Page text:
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No Shortage of Political Work Overseas

Consultants Export Campaign Expertise

For veteran political consultants like Tony Marsh, there is no such thing as an “off year.—

His firm, Marsh Copsey + Associates Inc., raked in more than $1 million during the 2007-08 election cycle, but the Republican media and message guru is hardly taking it easy six months into the new cycle.

He will be logging plenty of frequent-flier miles in the coming months, as he has lined up presumably lucrative political consulting gigs in far-flung destinations in the Middle East and Eastern Europe.

And he’s hardly alone.

With the paint on last November’s elections barely dry, a bipartisan group of prominent pollsters, media advisers and other specialists already are readying their steamer trunks of political tricks for consulting gigs on nearly every continent.

Like Hollywood, it’s a quintessential American export.

“We spend more on campaigns than in other countries, and we have more elections than other countries,— said Stan Greenberg, a Democratic pollster whose firm has done political consulting in dozens of countries, including Israel, Poland, Germany, Bolivia, Mexico and the Republic of Georgia. “As a result, we have companies and professions that don’t exist in other countries.—

Jeremy Rosner, another principal at Capitol Hill-based Greenberg Quinlan Rosner Research, heads up the firm’s international practice, which has done consulting work for former heads of state such as South African President Nelson Mandela and British Prime Minister Tony Blair.

Best known as President Bill Clinton’s pollster, Greenberg and his firm now have their sights set on upcoming European parliamentary elections. Rosner said his shop recently has done political work in Ireland and Georgia, where U.S.-backed President Mikheil Saakashvili sparred with Moscow last summer.

Rosner and Greenberg agree that although the political battlefields may be quite different in other countries, the polling methods are essentially the same — although the surveys might not be conducted over the telephone.

“In most of these countries you have to do face-to-face rather than telephone interviewing, which we’re beginning to think is a good thing with the way telephone interviewing is going in the U.S.,— Rosner said.

“We go in not as expert people about the country — we often don’t speak the language or don’t speak it as well as the people who live there,— he added. “We try to bring to bear some of the techniques we’ve learned along the way.—

Of all the countries where he’s hung his shingle, Rosner said Israel is “always a special pleasure and a special agony.— The country has three distinct and complex electorates — Jews, Arabs and Jewish Eastern European émigrés — and political participation is a national pastime.

“It’s probably the most singularly focused electorate. Every day, in every focus group, everybody has watched all the political ads and all the political news. It’s just a political junkie nation, which on one hand is wonderful and on the other hand it requires you to be on top of every word in three languages,— he said. “It’s an excruciating — and at the same time delightfully intense — political environment.—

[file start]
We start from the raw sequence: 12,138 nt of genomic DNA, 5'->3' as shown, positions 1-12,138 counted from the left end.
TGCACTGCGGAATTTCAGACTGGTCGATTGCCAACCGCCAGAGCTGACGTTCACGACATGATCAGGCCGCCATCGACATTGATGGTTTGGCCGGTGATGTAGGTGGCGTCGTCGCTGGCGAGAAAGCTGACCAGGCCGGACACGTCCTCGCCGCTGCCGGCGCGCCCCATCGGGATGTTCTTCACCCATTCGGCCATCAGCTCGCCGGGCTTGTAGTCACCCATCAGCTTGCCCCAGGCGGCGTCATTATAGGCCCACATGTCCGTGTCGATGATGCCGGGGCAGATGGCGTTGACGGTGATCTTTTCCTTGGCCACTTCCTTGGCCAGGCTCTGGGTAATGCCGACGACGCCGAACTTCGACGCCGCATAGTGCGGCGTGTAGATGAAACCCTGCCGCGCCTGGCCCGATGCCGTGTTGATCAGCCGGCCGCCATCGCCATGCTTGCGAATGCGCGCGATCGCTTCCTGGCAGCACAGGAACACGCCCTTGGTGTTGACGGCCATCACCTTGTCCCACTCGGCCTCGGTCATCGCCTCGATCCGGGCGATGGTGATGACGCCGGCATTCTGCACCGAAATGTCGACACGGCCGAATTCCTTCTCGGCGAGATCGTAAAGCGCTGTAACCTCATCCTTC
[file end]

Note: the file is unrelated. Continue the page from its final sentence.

But not everything translates when Rosner, Greenberg or other political consultants plant their stakes in the far reaches of the globe. For example, the accepted convention of testing favorability by using a metaphorical thermometer can get you in hot water in many places.

“Talking about warm’ things in Latin America is a big danger,— Rosner said. “You’ve got to sweat all of those details when we go through translations, so we go through translation and back translation and get outside translators to check the translations.—

Another major difference consultants encounter when dispatched oversees is how candidates and parties communicate their messages to voters, if they have a message at all.

The tried and true 30-second television ad isn’t possible, practical or even legal in some countries, so consultants must adapt to more locally accepted message delivery systems like, for example, text messaging in Eastern Europe.

“Cell phones are huge pretty much everywhere else in the world,— said Marsh, the Republican consultant. “I’m just looking at a voter file in Romania where out of 20 million or so people, there’s 22 million cell phone [numbers] and 40,000 land lines.—

Greenberg said his firm always works with a local partner in other countries and extensively vets overseas candidates and parties before signing them on.

He also declined to indicate exactly how lucrative overseas consulting work can be.

“The highest paying — if you’re in this for the money — don’t correlate with literacy,— he said. “If you want to make a lot of money, don’t go to Sweden and Israel.—

International consulting work also can bring together normally antagonistic political hands, said Marsh, who also is preparing for upcoming European parliamentary elections, as well as contests in Romania and war-torn Iraq, which he said “in some ways has been the most satisfying.—

“I find that Democrats and Republicans agree more with one another when they’re overseas than they do when they’re here,— he said.

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